Dignity Health and Propeller Health, a leading digital therapeutics company, announced the results of their new published, peer-reviewed study, which indicates that asthma-related emergency room visits declined by more than half for people who used connected, digital medicine to manage their disease.
Published in World Allergy Organization Journal, this is the latest study that shows how digital medicines can be successfully incorporated into routine clinical practice. Their use also contributes to improved outcomes, including lower rates of hospital visits and ER utilization.
The observational study found that, for Dignity Health patients using Propeller’s wireless inhalers to manage their asthma:
- Asthma-related emergency room visits decreased by 54 percent compared to the previous year.
- Combined asthma-related emergency room visits and hospitalizations decreased by 57 percent compared to the previous year.
“We are excited about the results, which further affirm the power digital tools provide in empowering patients to better manage their condition,” said Rajan Merchant, MD, lead author and asthma expert at Dignity Health Medical Foundation in Woodland and Davis. “At Dignity Health, we continue to see Propeller’s asthma management platform reduce our patients’ use of emergency visits and hospitalizations and increase their use of routine preventive care, which helps keep asthma well-controlled long-term. When patients can control their asthma symptoms and resume regular activities, we’ve done our job.”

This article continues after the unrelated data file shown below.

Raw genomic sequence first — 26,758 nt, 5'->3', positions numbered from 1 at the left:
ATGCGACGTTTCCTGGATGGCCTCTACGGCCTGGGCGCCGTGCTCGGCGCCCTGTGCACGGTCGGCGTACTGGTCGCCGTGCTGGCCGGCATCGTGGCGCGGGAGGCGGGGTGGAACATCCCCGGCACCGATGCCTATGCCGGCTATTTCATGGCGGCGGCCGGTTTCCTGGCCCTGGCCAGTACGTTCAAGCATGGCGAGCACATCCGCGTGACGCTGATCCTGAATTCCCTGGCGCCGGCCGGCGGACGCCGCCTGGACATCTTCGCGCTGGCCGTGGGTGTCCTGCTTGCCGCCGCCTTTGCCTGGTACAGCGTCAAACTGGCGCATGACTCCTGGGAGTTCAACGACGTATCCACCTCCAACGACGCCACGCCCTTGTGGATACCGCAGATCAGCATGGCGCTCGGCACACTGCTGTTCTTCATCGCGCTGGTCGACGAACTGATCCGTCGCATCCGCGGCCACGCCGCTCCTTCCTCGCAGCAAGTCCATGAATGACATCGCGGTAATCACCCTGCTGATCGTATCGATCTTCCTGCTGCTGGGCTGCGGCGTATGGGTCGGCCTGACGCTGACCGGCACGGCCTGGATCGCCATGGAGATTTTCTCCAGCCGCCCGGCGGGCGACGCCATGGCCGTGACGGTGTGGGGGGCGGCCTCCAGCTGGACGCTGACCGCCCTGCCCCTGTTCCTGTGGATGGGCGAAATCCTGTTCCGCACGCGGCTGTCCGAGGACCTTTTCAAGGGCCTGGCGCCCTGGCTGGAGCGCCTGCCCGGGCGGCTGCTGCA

The study was conducted by Propeller Health in partnership with San Francisco-based Dignity Health, University of Colorado School of Medicine, Children’s Hospital Colorado and National Jewish Health in Denver, and received funding from the California Health Care Foundation. The study investigated 224 patients for 12 months with a diagnosis of persistent asthma who were being actively treated for their disease.
“Propeller’s digitally-connected medicine uniquely addresses the disruptive effect asthma has on patients’ lives,” said Rich Roth, chief strategic innovation officer at Dignity Health. “This is a perfect example of the positive effect a novel technology can have in helping patients manage a chronic condition. When the sensor communicates more data to physicians, and patients have greater insight into their asthma triggers, outcomes improve and everyone wins.”
The patients were given access to Propeller’s digital medicine platform, which provides patients and providers with information on rescue and controller medication use and insights on symptoms and triggers by pairing the patient’s inhaler(s) to a mobile app via a small sensor. The patients using the Propeller platform could use this information to monitor their disease and improve communication with their provider.
“Digital medicines are poised to change the way clinicians practice medicine and work collaboratively with patients,” said David Stempel, MD, SVP of clinical and medical affairs for Propeller Health and co-author of this study. “Armed with objective data on medication use, doctors are much better-positioned to help patients manage their disease and keep them out of the hospital when appropriate."